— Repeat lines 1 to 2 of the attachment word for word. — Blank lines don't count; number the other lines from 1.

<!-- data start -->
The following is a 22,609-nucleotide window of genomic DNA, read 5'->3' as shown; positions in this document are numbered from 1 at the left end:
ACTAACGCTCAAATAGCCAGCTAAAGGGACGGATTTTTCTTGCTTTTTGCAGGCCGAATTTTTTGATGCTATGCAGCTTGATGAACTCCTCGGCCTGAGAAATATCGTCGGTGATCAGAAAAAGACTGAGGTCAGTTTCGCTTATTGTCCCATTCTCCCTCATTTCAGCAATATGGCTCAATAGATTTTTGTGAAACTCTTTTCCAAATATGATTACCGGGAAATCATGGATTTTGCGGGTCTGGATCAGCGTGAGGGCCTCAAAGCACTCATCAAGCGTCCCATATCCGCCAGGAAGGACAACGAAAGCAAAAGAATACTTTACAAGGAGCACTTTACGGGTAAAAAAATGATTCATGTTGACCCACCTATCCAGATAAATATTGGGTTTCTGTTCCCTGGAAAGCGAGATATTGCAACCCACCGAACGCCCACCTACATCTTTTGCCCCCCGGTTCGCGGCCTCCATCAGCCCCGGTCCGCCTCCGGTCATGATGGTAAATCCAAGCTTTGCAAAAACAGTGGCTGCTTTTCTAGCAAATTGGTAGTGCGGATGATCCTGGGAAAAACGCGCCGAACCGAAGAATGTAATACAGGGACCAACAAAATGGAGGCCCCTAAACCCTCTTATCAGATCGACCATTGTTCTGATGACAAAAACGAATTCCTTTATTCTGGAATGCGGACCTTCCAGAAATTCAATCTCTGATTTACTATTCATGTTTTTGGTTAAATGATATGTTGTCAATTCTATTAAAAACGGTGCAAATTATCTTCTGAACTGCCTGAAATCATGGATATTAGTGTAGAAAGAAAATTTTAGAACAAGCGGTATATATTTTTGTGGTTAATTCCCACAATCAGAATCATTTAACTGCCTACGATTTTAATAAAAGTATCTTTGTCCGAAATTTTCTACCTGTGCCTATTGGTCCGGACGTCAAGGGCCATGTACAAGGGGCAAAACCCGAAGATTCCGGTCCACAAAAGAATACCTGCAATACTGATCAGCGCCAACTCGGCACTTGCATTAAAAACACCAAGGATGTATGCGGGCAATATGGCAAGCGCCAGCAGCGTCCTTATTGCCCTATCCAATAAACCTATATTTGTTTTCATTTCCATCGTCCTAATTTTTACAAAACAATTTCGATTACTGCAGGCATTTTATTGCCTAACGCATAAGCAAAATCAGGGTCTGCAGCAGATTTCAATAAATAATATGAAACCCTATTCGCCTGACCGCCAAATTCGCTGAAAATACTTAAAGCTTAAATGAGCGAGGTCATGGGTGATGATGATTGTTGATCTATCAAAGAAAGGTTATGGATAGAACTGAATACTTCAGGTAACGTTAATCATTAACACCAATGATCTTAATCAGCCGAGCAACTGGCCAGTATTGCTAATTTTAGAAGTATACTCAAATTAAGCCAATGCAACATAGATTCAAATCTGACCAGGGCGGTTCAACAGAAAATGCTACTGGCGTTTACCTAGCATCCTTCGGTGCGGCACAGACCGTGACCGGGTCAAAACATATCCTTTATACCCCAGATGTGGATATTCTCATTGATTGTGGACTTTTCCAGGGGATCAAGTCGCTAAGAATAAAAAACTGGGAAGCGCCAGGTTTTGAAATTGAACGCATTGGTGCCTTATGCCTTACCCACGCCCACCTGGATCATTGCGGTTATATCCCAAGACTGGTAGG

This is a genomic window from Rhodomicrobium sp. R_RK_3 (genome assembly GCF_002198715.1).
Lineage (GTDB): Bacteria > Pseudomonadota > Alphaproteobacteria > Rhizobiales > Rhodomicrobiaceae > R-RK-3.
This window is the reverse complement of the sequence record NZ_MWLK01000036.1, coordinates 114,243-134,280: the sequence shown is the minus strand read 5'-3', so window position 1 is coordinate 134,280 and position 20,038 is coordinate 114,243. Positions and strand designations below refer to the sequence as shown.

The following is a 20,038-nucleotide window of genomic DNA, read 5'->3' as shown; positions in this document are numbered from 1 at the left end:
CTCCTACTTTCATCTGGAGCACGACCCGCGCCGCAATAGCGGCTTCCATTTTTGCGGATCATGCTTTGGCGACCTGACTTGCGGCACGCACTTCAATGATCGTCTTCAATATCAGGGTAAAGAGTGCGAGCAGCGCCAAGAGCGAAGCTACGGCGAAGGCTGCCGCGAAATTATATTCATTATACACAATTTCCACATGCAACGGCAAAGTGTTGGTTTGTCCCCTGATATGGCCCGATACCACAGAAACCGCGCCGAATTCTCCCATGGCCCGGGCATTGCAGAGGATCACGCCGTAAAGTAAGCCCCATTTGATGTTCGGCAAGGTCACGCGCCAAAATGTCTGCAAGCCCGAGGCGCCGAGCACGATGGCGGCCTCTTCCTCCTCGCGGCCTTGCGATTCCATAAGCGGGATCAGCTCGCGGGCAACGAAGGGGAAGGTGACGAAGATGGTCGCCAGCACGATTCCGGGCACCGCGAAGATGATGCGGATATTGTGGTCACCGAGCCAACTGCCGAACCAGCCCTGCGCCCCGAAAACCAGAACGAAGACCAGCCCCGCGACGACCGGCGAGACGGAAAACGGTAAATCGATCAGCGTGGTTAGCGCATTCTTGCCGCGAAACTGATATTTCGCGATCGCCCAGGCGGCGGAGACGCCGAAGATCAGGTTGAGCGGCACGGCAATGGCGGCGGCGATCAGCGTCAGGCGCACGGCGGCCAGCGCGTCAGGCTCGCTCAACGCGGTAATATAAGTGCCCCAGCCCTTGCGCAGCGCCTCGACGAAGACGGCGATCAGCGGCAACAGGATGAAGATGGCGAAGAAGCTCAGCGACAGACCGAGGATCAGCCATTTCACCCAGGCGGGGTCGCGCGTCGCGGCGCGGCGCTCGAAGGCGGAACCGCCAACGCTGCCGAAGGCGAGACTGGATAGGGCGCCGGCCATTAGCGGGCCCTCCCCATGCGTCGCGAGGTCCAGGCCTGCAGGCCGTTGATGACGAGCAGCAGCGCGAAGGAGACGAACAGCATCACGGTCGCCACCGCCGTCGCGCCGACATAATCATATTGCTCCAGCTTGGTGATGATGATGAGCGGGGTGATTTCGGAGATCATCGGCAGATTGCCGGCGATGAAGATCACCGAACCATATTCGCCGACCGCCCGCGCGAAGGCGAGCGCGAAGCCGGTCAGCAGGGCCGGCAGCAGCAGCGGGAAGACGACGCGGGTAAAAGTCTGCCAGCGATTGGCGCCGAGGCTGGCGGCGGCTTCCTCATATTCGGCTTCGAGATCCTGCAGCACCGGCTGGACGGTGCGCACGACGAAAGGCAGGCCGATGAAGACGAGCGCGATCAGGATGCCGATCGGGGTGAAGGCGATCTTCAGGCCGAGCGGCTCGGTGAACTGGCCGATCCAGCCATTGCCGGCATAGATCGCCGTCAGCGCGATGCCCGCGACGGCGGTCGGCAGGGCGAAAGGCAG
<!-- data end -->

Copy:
The following is a 22,609-nucleotide window of genomic DNA, read 5'->3' as shown; positions in this document are numbered from 1 at the left end:
ACTAACGCTCAAATAGCCAGCTAAAGGGACGGATTTTTCTTGCTTTTTGCAGGCCGAATTTTTTGATGCTATGCAGCTTGATGAACTCCTCGGCCTGAGAAATATCGTCGGTGATCAGAAAAAGACTGAGGTCAGTTTCGCTTATTGTCCCATTCTCCCTCATTTCAGCAATATGGCTCAATAGATTTTTGTGAAACTCTTTTCCAAATATGATTACCGGGAAATCATGGATTTTGCGGGTCTGGATCAGCGTGAGGGCCTCAAAGCACTCATCAAGCGTCCCATATCCGCCAGGAAGGACAACGAAAGCAAAAGAATACTTTACAAGGAGCACTTTACGGGTAAAAAAATGATTCATGTTGACCCACCTATCCAGATAAATATTGGGTTTCTGTTCCCTGGAAAGCGAGATATTGCAACCCACCGAACGCCCACCTACATCTTTTGCCCCCCGGTTCGCGGCCTCCATCAGCCCCGGTCCGCCTCCGGTCATGATGGTAAATCCAAGCTTTGCAAAAACAGTGGCTGCTTTTCTAGCAAATTGGTAGTGCGGATGATCCTGGGAAAAACGCGCCGAACCGAAGAATGTAATACAGGGACCAACAAAATGGAGGCCCCTAAACCCTCTTATCAGATCGACCATTGTTCTGATGACAAAAACGAATTCCTTTATTCTGGAATGCGGACCTTCCAGAAATTCAATCTCTGATTTACTATTCATGTTTTTGGTTAAATGATATGTTGTCAATTCTATTAAAAACGGTGCAAATTATCTTCTGAACTGCCTGAAATCATGGATATTAGTGTAGAAAGAAAATTTTAGAACAAGCGGTATATATTTTTGTGGTTAATTCCCACAATCAGAATCATTTAACTGCCTACGATTTTAATAAAAGTATCTTTGTCCGAAATTTTCTACCTGTGCCTATTGGTCCGGACGTCAAGGGCCATGTACAAGGGGCAAAACCCGAAGATTCCGGTCCACAAAAGAATACCTGCAATACTGATCAGCGCCAACTCGGCACTTGCATTAAAAACACCAAGGATGTATGCGGGCAATATGGCAAGCGCCAGCAGCGTCCTTATTGCCCTATCCAATAAACCTATATTTGTTTTCATTTCCATCGTCCTAATTTTTACAAAACAATTTCGATTACTGCAGGCATTTTATTGCCTAACGCATAAGCAAAATCAGGGTCTGCAGCAGATTTCAATAAATAATATGAAACCCTATTCGCCTGACCGCCAAATTCGCTGAAAATACTTAAAGCTTAAATGAGCGAGGTCATGGGTGATGATGATTGTTGATCTATCAAAGAAAGGTTATGGATAGAACTGAATACTTCAGGTAACGTTAATCATTAACACCAATGATCTTAATCAGCCGAGCAACTGGCCAGTATTGCTAATTTTAGAAGTATACTCAAATTAAGCCAATGCAACATAGATTCAAATCTGACCAGGGCGGTTCAACAGAAAATGCTACTGGCGTTTACCTAGCATCCTTCGGTGCGGCACAGACCGTGACCGGGTCAAAACATATCCTTTATACCCCAGATGTGGATATTCTCATTGATTGTGGACTTTTCCAGGGGATCAAGTCGCTAAGAATAAAAAACTGGGAAGCGCCAGGTTTTGAAATTGAACGCATTGGTGCCTTATGCCTTACCCACGCCCACCTGGATCATTGCGGTTATATCCCAAGACTGGTAGG